There is one rather famous example, I won’t name the place because it’s actually a kind of cool place now … but, when the rat problem started to get out of control, the city leaders essentially put out a bounty on any dead rat that a resident could catch and kill. The intention was to give people an incentive to catch and kill these rodents, as if the wife screaming at her husband “A mouse. Kill It? Kill It A Lot!!!” wasn’t incentive enough. But, sadly, this backfired big time … and it kind of greatly increased the rat population, rather than shrink it. See, people started breeding mice, rather than catching them, and then taking these into the authorities for their payment. And, when the town coffers started to dry up temporarily, these rats were just let loose on the city to fend for themselves. 

In a similar example, a different city seemed to have too many rat catchers. These guys would then fight over territory, kind of like gangs, but with containers full of rat poison as opposed to guns. The city attempted to rectify this problem by requiring rat catchers to register (and pay a “small fee” to the city, of course) which caused most of the men in the critter control business to find a new career. Without anybody working on making the rat population any smaller, it quickly began to grow at an astounding rate.

Quite frankly, I have no clue if either of these things happened in Cleveland, or if the “you need a hunting permit to catch mice” has anything to do with this period in time. But, in a way, it does sound like a viable option.

In Oxford, It’s Illegal To Spit On A Sidewalk

This does appear to be another blue law, although like the one before, I have so far been unable to pin down where, exactly, it came from.

That being said, for a short period of American history, passing “sidewalk” laws did seem to be the hip thing to do.

Before this period (which I want to put mainly between the 1880s and the 1930s)  American Streets were, for the most part, free-for-all zones where common decency ruled the day.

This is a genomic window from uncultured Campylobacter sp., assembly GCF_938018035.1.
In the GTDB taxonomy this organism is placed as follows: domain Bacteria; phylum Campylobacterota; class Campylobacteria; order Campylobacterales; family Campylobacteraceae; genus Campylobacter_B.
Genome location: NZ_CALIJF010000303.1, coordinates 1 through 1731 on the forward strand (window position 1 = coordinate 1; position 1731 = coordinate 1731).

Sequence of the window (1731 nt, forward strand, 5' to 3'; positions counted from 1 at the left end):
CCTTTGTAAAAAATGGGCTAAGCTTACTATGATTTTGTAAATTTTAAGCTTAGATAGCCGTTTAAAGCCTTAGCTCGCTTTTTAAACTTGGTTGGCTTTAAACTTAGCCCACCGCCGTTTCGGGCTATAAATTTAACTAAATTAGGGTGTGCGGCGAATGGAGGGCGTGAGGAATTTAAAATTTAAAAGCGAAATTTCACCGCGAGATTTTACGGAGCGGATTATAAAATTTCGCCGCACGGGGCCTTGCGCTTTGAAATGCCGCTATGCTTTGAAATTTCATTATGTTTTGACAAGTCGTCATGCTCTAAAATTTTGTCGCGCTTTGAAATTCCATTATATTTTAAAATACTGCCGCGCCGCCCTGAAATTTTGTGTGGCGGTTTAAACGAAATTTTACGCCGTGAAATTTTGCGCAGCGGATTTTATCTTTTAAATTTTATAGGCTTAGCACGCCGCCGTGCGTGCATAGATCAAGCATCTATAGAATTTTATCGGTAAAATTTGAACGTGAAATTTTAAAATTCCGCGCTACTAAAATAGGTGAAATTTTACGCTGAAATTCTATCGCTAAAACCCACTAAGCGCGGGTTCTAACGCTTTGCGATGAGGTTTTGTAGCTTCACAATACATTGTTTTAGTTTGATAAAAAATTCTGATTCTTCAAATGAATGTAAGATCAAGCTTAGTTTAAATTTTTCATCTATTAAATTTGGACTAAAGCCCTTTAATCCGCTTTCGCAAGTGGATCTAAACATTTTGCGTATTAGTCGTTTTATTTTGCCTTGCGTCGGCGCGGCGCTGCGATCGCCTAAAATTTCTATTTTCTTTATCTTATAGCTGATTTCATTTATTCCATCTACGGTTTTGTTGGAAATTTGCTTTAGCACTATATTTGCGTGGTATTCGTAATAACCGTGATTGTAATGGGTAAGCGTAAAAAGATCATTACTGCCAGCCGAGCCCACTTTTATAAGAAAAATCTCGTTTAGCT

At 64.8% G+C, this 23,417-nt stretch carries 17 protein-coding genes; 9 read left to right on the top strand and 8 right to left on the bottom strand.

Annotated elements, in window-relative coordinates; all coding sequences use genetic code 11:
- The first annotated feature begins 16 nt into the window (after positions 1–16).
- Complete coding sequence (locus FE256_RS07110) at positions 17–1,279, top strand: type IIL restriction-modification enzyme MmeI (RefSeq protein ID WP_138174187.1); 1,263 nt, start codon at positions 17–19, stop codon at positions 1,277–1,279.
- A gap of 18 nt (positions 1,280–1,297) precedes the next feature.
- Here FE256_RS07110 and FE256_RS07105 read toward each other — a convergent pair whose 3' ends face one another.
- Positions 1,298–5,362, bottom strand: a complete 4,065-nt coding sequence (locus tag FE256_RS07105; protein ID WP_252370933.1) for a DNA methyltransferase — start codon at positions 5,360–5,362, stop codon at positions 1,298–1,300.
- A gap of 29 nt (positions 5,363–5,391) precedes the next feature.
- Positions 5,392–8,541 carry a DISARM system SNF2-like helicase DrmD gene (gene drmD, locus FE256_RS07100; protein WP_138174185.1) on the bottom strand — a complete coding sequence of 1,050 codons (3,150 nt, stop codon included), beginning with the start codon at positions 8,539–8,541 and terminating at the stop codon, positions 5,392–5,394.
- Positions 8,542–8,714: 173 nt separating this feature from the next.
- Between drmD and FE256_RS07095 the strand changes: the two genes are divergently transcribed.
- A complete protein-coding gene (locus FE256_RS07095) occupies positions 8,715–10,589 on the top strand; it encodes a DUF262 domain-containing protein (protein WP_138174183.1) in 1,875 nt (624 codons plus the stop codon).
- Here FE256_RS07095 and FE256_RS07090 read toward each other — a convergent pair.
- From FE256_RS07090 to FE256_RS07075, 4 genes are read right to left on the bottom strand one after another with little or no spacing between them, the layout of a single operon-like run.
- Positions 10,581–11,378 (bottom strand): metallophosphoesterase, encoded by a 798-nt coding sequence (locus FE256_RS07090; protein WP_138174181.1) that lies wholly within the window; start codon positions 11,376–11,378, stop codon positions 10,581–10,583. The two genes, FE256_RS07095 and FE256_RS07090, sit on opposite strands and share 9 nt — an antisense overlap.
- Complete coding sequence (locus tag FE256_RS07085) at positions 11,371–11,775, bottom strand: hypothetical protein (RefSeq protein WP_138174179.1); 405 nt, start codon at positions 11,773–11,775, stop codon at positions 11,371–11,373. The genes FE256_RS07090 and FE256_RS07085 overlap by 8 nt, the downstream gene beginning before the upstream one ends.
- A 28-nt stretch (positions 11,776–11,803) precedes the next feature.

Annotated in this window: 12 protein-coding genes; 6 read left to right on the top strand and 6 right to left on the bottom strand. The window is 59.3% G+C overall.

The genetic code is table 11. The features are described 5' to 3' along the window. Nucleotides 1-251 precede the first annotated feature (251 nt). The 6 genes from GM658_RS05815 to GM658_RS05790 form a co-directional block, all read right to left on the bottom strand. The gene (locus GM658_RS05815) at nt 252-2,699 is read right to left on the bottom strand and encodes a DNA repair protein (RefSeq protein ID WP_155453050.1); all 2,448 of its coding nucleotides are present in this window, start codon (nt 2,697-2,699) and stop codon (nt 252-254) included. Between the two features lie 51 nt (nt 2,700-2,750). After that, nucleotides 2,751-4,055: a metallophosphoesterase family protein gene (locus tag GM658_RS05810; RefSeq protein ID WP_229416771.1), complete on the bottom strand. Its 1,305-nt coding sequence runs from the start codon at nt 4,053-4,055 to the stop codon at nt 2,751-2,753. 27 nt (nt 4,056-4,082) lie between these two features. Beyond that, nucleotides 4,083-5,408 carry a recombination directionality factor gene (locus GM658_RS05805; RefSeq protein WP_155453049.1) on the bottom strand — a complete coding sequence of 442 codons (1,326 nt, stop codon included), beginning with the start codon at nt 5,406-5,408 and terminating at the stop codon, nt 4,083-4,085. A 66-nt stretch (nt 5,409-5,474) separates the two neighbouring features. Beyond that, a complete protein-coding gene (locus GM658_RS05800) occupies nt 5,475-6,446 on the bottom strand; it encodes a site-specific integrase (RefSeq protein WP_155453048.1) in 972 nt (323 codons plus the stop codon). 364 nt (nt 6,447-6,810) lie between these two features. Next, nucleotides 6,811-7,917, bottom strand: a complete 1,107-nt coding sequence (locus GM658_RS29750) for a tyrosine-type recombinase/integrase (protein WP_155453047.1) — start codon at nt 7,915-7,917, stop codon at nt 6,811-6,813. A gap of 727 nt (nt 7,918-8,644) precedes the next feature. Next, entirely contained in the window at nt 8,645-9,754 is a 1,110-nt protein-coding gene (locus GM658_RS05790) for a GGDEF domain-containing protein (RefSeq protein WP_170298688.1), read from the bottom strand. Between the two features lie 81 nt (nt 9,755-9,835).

And then, things changed. Suddenly, the streets were being shared with not just pedestrians and the occasional horse, but automobiles and electric and utility poles, modern sewage systems, just to name a few. Let’s just say that with all this new stuff going on, screaming, “Goodness, how rude!” wasn’t enough anymore. So, we started passing a lot of laws…

One of the most common blue laws from this period actually involves sneezing. Yes, it was illegal to sneeze on the sidewalks in many towns and cities across the nation. Today, this might seem kind of weird (ok, not “kind of”) but at the time … it actually served a function. 

As cities began to grow, horses … well, they got kind of nervous. With just a few people on the streets, they were just fine standing there doing their thing. But, one hundred people? They could scare easily. You never knew if that drunken bum was gonna start a fight with a horse … you didn’t know if that car was going to plow right into them … so, yeah, they had a right to be somewhat scared.

Nothing scares a horse more than a sudden, loud noise … and being that sneezes were sudden, loud noises … sneezing on the sidewalks or in the streets became a taboo thing, and some places made it illegal. All it took was a horse to panic after someone sneezed, trampling poor Aunt Irma to death for some lawmaker to think “that should be illegal”. 

Modern medicine (or, at least what was modern at that time) was starting to advance to the place where we started to realize that diseases were sometimes spread on the streets through what we would think of as unsanitary practices today, including things like peeing and pooping on the side of a building, spitting, and of course farting in front of the butcher after he charged your wife too much on her last order. (What can I say, we weren’t always correct with our new information.)